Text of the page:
Tuesday, July 17, 2012

Conquering Fear via Kayak

Kayaking had officially become a symbol of my fear and my self-consciousness. It was one of the things I *want* to do but would never do because a) I'm not athletic, b) I'm fat, and c) I might look like a dork.

I've been making my annual bucket list for three years now and there's one item that is on my list every single year - trying kayaking. Truth be told, it ended up on the list by default. The first year, as I tried to come up with 35 things to do - kayaking popped in my brain as the number 35 thing and I never gave it any more thought.  Then last year, I made my list of 36 things and it remained. As last year came to a close, I hadn't even attempted to make it happen. It loomed over the list like a big minus sign.

This year, it became the one item I'd accomplish even if I didn't accomplish any others. Officially, I only had to *try* it. I never said I'd master it. I made a date with my friend Mike to give it a try. Mike is one heck of an outdoorsy guy. He rock climbs. He camps. He backpacks. He fishes. He kayaks, canoes, trail runs, blah blah blah. Guys (and girls) like him are the reason I usually forego these activities. They make it look easy. And they look good doing it.

When I woke up Saturday morning, I had knots in my stomach. I was excited and nervous, a ball of shaky energy threatened to make me "call in sick." Fortunately, my friend Stacy had agreed to meet me and take photos to document my adventure. Subconsciously, I think this was a way for me to not let myself back out.

My adventure started at The Ledge, Mike's store, where we loaded up the kayaks. Mike's store is a wonderful place and includes a gigantic rock climbing gym where my kids love to play.

I arrived at Lake Euwana and the water was like glass. Pelicans, ducks, and all sorts of birds were on the water.

It was a beautiful day and I was fully anticipating I'd be taking a dip in this water (not by choice of course). We unloaded the kayaks and prepared for our adventure.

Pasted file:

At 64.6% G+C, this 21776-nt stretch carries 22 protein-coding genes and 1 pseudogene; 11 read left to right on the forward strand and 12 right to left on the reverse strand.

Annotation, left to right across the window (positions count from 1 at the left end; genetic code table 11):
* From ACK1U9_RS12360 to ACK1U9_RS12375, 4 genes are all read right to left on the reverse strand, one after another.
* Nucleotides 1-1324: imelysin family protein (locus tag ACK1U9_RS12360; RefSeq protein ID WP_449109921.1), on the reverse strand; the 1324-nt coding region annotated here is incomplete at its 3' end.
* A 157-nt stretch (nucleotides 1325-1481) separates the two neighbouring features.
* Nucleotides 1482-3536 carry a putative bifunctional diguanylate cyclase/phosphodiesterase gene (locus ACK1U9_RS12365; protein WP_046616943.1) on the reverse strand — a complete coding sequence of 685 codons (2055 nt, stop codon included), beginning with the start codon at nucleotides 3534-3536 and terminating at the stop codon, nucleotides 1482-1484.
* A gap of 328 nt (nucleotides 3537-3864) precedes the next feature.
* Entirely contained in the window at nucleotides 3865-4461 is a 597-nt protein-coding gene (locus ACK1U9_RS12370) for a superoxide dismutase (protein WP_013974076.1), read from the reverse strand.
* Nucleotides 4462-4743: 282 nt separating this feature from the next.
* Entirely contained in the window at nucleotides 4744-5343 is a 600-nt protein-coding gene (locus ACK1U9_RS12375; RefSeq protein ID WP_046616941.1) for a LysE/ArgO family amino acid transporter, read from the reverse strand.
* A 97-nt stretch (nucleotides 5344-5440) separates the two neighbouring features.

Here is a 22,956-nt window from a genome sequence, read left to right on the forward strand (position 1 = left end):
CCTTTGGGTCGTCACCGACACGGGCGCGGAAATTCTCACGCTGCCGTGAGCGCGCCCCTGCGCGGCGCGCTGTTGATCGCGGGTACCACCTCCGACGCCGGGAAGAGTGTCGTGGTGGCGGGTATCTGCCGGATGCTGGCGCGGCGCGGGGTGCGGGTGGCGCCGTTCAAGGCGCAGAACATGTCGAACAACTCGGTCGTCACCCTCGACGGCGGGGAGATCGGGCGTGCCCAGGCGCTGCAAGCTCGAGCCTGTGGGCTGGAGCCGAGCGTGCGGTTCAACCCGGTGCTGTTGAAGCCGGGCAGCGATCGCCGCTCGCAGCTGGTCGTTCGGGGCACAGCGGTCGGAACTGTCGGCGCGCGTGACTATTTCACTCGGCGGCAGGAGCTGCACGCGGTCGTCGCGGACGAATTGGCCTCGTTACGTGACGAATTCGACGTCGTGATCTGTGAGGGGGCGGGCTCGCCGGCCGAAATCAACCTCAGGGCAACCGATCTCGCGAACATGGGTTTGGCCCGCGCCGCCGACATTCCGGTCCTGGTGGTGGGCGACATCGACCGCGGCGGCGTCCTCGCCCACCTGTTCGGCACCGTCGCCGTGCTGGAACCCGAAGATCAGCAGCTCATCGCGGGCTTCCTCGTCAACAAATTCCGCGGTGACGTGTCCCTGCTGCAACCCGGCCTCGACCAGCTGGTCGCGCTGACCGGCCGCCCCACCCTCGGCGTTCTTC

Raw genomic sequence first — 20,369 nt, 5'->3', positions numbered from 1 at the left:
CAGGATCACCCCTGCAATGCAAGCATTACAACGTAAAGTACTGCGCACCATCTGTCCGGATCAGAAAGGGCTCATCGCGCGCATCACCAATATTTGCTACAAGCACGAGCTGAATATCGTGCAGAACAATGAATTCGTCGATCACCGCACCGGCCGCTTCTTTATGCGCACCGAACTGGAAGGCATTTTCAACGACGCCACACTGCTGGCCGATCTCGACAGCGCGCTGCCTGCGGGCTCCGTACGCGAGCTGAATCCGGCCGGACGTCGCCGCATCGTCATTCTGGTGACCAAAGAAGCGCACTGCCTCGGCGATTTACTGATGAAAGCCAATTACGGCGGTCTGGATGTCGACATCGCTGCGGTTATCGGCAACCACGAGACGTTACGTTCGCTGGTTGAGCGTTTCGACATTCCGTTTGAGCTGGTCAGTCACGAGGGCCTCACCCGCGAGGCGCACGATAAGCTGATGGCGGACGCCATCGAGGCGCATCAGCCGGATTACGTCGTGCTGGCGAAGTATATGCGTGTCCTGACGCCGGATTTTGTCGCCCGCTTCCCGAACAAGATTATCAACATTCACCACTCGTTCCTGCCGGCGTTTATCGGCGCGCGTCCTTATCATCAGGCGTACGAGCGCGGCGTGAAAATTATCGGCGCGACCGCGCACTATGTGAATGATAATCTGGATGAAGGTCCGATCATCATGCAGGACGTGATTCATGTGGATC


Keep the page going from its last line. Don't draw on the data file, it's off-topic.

Pelicans love Klamath Falls. Here one sits on Lake Euwana -
awaiting my kayak adventure.
 Mike started by showing me the "old man way" to get into the canoe. He promised this would be the "least likely" way I'd fall in. I was happy to see that it basically meant I'd sit down and scoot into the kayak. Still nervous, my arms were shaking, my heart was racing but I had brought extra clothes for the swim.

Notice my hands in little fists. I really was about to freak out.

Remarkably, I scooted in like a pro (at least in my mind). At that point I realized that I might tip over. I think my exact thought was "My butt is bigger than this kayak, what the heck was I thinking??"

Then Mike handled me my paddle and hopped in his kayak. He showed me how to paddle and included very helpful instructions for what not to do.
Mike provides a paddling lesson
I pushed away from the dock and was on my way. Slowly and surely, my kayak began to go in the direction I wanted and I had lasted at least five minutes without falling in.

And I'm off!
It only took minutes for me to forget I might fall in. Paddling took some coordination and I had to remember to relax a few times but the scenery was so amazing from out here. We saw wild iris, ferns, ducks, pelicans, and who knows what else. Before long, I was focused on the beauty around me. It was amazing to see Veteran's Memorial Park from this angle.
Look, I'm a pro! ha
I was thankful Scott and Stacy were there to record this but I was sorry I hadn't brought my camera. I was too afraid I'd be swimming!

I was amazed more people weren't out enjoying this lake that is right in the middle of our town. At one point this rower came out to enjoy the lake.
It was amazing to learn some things about our lake. For example, this lake has thousands of board feet of timber submerged. There was a mill here that used to float the logs here. Thousands of those logs are now submerged, waiting for someone to do something. From the lakeside, you could see where they put the logs in:
The tracks where the logs used to be put in the water
In a kayak, you get very close to the wildlife.
I'm not sure who scared who - me or the pelican
Some of the logs have become part of the landscape and now have all sorts of ferns and stuff growing from them.
I discovered bridges I didn't know existed.

It was an amazing experience and I highly recommend it. It was relaxing and exhilerating at the same time. It was beautiful and eye-opening. I got off the water wondering how much a kayak costs and excited to do it again.

And I did all of it without falling in. No swimming on this day!

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